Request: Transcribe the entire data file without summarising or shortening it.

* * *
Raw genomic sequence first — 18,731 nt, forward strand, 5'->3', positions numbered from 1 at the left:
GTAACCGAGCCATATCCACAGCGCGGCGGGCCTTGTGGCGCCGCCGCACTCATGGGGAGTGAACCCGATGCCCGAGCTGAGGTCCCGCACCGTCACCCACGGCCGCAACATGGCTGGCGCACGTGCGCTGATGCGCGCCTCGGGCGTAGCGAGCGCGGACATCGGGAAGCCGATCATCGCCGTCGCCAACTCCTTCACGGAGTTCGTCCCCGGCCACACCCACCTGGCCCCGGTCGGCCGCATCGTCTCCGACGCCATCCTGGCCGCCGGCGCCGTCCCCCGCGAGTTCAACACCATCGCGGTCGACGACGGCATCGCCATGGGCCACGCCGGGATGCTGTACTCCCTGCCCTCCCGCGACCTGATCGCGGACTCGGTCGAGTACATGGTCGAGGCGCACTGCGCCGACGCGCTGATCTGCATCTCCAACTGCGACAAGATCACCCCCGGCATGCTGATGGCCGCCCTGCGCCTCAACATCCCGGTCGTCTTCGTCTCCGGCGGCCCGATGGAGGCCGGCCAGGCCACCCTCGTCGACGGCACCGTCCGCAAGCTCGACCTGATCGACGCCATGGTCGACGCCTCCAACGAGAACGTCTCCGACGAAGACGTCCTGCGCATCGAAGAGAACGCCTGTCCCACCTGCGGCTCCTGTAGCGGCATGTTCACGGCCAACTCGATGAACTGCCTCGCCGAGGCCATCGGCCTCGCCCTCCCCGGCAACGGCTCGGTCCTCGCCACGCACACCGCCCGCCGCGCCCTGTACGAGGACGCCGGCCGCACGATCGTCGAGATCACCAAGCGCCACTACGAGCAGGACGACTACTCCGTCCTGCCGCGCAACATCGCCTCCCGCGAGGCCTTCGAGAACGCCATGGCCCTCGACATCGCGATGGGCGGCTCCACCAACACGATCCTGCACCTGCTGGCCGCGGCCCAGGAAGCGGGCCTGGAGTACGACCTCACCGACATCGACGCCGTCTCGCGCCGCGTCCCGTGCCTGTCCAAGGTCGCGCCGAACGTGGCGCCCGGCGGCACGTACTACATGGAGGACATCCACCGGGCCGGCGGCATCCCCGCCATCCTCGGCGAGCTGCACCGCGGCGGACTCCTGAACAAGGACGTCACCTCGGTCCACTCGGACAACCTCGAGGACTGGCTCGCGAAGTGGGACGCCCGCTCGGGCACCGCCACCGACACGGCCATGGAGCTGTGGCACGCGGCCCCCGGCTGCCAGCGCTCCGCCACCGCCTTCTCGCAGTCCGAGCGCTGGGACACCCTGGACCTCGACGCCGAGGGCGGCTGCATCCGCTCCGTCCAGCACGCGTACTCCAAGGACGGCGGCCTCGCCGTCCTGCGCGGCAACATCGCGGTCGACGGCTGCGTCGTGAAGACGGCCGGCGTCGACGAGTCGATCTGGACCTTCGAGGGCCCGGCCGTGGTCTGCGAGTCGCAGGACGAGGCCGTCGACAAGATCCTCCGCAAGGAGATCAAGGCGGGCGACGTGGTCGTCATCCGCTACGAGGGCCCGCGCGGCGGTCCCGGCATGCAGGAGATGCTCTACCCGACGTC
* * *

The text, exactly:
Raw genomic sequence first — 18,731 nt, forward strand, 5'->3', positions numbered from 1 at the left:
GTAACCGAGCCATATCCACAGCGCGGCGGGCCTTGTGGCGCCGCCGCACTCATGGGGAGTGAACCCGATGCCCGAGCTGAGGTCCCGCACCGTCACCCACGGCCGCAACATGGCTGGCGCACGTGCGCTGATGCGCGCCTCGGGCGTAGCGAGCGCGGACATCGGGAAGCCGATCATCGCCGTCGCCAACTCCTTCACGGAGTTCGTCCCCGGCCACACCCACCTGGCCCCGGTCGGCCGCATCGTCTCCGACGCCATCCTGGCCGCCGGCGCCGTCCCCCGCGAGTTCAACACCATCGCGGTCGACGACGGCATCGCCATGGGCCACGCCGGGATGCTGTACTCCCTGCCCTCCCGCGACCTGATCGCGGACTCGGTCGAGTACATGGTCGAGGCGCACTGCGCCGACGCGCTGATCTGCATCTCCAACTGCGACAAGATCACCCCCGGCATGCTGATGGCCGCCCTGCGCCTCAACATCCCGGTCGTCTTCGTCTCCGGCGGCCCGATGGAGGCCGGCCAGGCCACCCTCGTCGACGGCACCGTCCGCAAGCTCGACCTGATCGACGCCATGGTCGACGCCTCCAACGAGAACGTCTCCGACGAAGACGTCCTGCGCATCGAAGAGAACGCCTGTCCCACCTGCGGCTCCTGTAGCGGCATGTTCACGGCCAACTCGATGAACTGCCTCGCCGAGGCCATCGGCCTCGCCCTCCCCGGCAACGGCTCGGTCCTCGCCACGCACACCGCCCGCCGCGCCCTGTACGAGGACGCCGGCCGCACGATCGTCGAGATCACCAAGCGCCACTACGAGCAGGACGACTACTCCGTCCTGCCGCGCAACATCGCCTCCCGCGAGGCCTTCGAGAACGCCATGGCCCTCGACATCGCGATGGGCGGCTCCACCAACACGATCCTGCACCTGCTGGCCGCGGCCCAGGAAGCGGGCCTGGAGTACGACCTCACCGACATCGACGCCGTCTCGCGCCGCGTCCCGTGCCTGTCCAAGGTCGCGCCGAACGTGGCGCCCGGCGGCACGTACTACATGGAGGACATCCACCGGGCCGGCGGCATCCCCGCCATCCTCGGCGAGCTGCACCGCGGCGGACTCCTGAACAAGGACGTCACCTCGGTCCACTCGGACAACCTCGAGGACTGGCTCGCGAAGTGGGACGCCCGCTCGGGCACCGCCACCGACACGGCCATGGAGCTGTGGCACGCGGCCCCCGGCTGCCAGCGCTCCGCCACCGCCTTCTCGCAGTCCGAGCGCTGGGACACCCTGGACCTCGACGCCGAGGGCGGCTGCATCCGCTCCGTCCAGCACGCGTACTCCAAGGACGGCGGCCTCGCCGTCCTGCGCGGCAACATCGCGGTCGACGGCTGCGTCGTGAAGACGGCCGGCGTCGACGAGTCGATCTGGACCTTCGAGGGCCCGGCCGTGGTCTGCGAGTCGCAGGACGAGGCCGTCGACAAGATCCTCCGCAAGGAGATCAAGGCGGGCGACGTGGTCGTCATCCGCTACGAGGGCCCGCGCGGCGGTCCCGGCATGCAGGAGATGCTCTACCCGACGTC